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With 313,000 new jobs in February, the economy is drawing more Americans back to work

A surge in jobs growth allayed fears that the economy’s long-running recovery is losing steam, even as a slowdown in wage growth muted fear about inflation.
Image: manufacturing
An employee operates a forklift at the the Pella Corp. manufacturing facility in Pella, Iowa, on Feb. 22, 2018.Bloomberg / Bloomberg via Getty Images

February’s blockbuster gain of 313,000 jobs shows that the continually improving economy is drawing large numbers of American workers back into the labor force.

Friday's monthly jobs report from the Department of Labor ignited Wall Street, sending the Dow Jones up by 400 points by mid-afternoon and pushing the Nasdaq index to a record high.

“Today’s report shows that if you run the economy hot, we can still bring in some sidelined workers,” said Andrew Chamberlain, chief economist at “A big jump in the labor force participation rate is very unusual for this late in the cycle. This is probably partly due to the big fiscal stimulus that was recently passed.”

“At this rate of job growth, unemployment is going into the threes, and wage growth is going to accelerate — it’s just a matter of time,” said Mark Zandi, chief economist at Moody’s Analytics.

Zandi noted that the labor force participation rate rising to 63 percent, and the overall labor force increase of 806,000 in February. “It means this labor market is now reaching everybody. It’s even including people who are really on the fringes,” he said.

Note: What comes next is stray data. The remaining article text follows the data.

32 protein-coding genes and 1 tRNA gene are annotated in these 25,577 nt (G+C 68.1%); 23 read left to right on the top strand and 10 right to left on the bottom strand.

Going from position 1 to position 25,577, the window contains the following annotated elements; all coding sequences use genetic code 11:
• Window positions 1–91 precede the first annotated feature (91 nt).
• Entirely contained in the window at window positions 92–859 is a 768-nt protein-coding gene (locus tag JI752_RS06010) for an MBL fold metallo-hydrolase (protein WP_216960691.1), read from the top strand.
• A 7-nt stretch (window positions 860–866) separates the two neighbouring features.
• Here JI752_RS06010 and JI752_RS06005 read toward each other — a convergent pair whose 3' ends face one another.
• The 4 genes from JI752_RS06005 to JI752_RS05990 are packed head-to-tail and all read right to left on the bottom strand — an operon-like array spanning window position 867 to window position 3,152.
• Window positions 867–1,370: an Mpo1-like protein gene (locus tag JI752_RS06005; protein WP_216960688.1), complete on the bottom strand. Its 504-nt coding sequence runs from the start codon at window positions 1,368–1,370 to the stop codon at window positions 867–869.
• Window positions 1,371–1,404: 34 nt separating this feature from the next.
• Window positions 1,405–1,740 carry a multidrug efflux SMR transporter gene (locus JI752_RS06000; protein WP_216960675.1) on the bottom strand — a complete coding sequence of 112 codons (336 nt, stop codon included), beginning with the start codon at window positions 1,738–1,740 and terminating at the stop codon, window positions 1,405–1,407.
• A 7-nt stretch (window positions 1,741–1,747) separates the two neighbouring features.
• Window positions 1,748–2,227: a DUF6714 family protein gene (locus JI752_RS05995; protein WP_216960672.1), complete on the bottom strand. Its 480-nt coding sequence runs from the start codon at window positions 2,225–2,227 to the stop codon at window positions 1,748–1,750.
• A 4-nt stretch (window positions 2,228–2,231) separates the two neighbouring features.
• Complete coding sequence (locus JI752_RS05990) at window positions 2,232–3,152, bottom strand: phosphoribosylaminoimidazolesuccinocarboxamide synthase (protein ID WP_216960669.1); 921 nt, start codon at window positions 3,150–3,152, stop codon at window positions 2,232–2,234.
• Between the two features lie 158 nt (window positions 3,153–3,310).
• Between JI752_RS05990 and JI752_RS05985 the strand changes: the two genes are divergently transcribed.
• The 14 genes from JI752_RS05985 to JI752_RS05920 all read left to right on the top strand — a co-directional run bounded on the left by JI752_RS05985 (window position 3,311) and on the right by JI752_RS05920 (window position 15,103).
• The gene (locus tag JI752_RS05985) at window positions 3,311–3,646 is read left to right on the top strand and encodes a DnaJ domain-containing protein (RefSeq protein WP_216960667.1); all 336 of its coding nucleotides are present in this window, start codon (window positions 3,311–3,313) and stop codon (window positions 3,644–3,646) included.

Guy Berger, chief economist at LinkedIn, said the fact that these gains took place even with the headwind of retiring Baby Boomers departing the workforce was all the more remarkable.

“It’s still nice to know the economy’s capable of doing that, even this far into the recovery,” he said. ”The unemployment rate may be super-low, but there’s still enough slack in the labor market that we’re not really seeing signs of overheating.”

Last month’s annualized wage growth of nearly 3 percent stoked inflation fears on Wall Street, triggering broad selloffs. February’s numbers were more reassuring, with wage growth settling back down to an annualized rate of 2.6 percent. Economists called this a good sign, both because it reflected a lower inflation risk than the previous month’s data suggested, and added support to indications that marginalized workers were being induced to return to work.

“A greater supply of workers is going to pull down pricing,” said Sameer Samana, global equity and technical strategist for Wells Fargo Investment Institute. “By definition, they probably have a skill set that’s not as well suited, and they may not be able to command the same wage level.”

Eventually, as these workers are absorbed, wage gains will pick back up, Zandi predicted. “I don’t think you’re going to hold back the wage growth for very long,” he said. “By the end of the year, we’ll be firmly over 3 percent.”